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296. The use of ἐπεί implies that the action is prior in time to the action of the principal clause; hence clauses with ἐπεί properly fall under the definition of the conditional clause.

A pure subjunctive after ἐπεί is found in four places, one a gnomic passage

Od. 20.86 ἐπεὶ ἂρ βλέφαρʼ ἀμφικαλύψῃ
                (sleep makes men forget everything)
                when it has spread over their eyelids

the other three in similes, viz. Il. 11.478, 15.363, 680. In Il. 16.453 the best MSS. give αὐτὰρ ἐπεὶ δὴ τόν γε λίπῃ ψυχή τε καὶ αἰών, πέμπειν μιν κτλ., others ἐπὴν δή. The pure subjunctive implies that the command is meant to be general in form : cp. § 292.a.

κεν or ἄν is invariably used when the principal verb is future. It is also found after a present, and even in similes.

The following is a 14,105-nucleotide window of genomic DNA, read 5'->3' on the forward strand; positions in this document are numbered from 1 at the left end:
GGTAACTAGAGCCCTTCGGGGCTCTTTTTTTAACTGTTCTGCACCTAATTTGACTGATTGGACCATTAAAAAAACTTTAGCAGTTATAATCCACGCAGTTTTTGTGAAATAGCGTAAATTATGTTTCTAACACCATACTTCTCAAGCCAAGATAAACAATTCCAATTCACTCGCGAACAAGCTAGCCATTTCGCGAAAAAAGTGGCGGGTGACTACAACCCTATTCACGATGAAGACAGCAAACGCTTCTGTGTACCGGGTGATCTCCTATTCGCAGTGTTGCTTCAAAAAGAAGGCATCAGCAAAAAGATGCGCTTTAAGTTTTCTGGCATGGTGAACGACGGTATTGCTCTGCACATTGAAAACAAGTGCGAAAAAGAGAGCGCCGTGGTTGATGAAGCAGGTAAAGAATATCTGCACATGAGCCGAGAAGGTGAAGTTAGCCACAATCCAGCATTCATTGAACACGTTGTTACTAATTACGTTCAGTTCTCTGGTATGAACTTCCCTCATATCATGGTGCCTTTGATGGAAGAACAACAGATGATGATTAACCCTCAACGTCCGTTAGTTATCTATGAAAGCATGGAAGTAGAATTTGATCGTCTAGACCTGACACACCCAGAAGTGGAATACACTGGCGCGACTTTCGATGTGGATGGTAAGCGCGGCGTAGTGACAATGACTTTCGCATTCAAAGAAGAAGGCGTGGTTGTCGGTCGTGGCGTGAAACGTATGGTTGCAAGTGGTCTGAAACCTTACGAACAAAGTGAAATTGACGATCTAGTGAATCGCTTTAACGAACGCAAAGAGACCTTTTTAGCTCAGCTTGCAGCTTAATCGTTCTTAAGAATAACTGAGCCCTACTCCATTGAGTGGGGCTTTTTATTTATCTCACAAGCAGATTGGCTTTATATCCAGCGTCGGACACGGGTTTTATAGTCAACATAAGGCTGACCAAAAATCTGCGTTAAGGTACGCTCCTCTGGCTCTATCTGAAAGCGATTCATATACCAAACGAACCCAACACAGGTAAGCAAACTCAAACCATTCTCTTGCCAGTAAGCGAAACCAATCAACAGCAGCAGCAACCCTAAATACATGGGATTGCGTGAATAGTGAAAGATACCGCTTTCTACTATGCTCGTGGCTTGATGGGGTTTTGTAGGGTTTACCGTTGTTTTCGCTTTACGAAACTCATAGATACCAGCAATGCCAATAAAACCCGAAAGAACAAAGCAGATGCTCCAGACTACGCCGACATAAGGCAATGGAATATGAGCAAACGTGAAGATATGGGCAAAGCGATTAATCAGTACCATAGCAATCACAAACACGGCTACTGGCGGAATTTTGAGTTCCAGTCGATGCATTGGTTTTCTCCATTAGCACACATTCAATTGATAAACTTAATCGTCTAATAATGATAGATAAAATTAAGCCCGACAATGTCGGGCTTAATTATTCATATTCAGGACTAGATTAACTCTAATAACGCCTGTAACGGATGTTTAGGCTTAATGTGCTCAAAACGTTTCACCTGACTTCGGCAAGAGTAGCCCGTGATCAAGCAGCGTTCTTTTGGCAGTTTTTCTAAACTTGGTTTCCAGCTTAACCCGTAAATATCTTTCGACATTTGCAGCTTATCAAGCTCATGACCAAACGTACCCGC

Il. 2.474 τοὺς δʼ ὥς τʼ αἰπόλια πλατέʼ αἰγῶν αἰπόλοι ἄνδρες
              ῥεῖα διακρίνωσιν, ἐπεί κε νομῷ μιγέωσιν

So ἐπεί κε(ν), Il. 7.410, 9.324, 21.575, Od. 8.554, 11.221, 24.7; and ἐπὴν, Il. 6.489, 19.223, Od. 8.553, 10.411, 11.192, 14.130, 19.206, 515. In Il. 1.168 should perhaps be read ἐπεὶ κεκάμω (instead of ἐπεί κε κάμω), and so Il. 7.5 ἐπεὶ κεκάμωσι, and Il. 17.657 ἐπεὶ ἂρ κεκάμῃσι.

Regarding ἐπεί κε(ν) in this use there is the same question as with ὅς κε (§ 283). Out of 10 instances there is only one in which the form κεν appears, viz. Il. 21.575 ἐπεί κεν ὑλαγμὸν ἀκούσῃ, and there Zenodotus read κυνυλαγμὸν, which is strongly supported by the meter (§ 367.2). Thus there is the same reason as before for supposing that κε is often merely a corruption of τε. The use of ἐπεί τε is sufficiently established in Homer (§ 332).

The form ἐπὴν is open to doubt on other grounds, which it wit be better to discuss in connection with other uses of the particle ἄν (§ 362).

Suggested Citation

D.B. Monro, A Grammar of the Homeric Dialect. Carlisle, Pennsylvania: Dickinson College Commentaries, 2014. ISBN: 978-1-947822-04-7.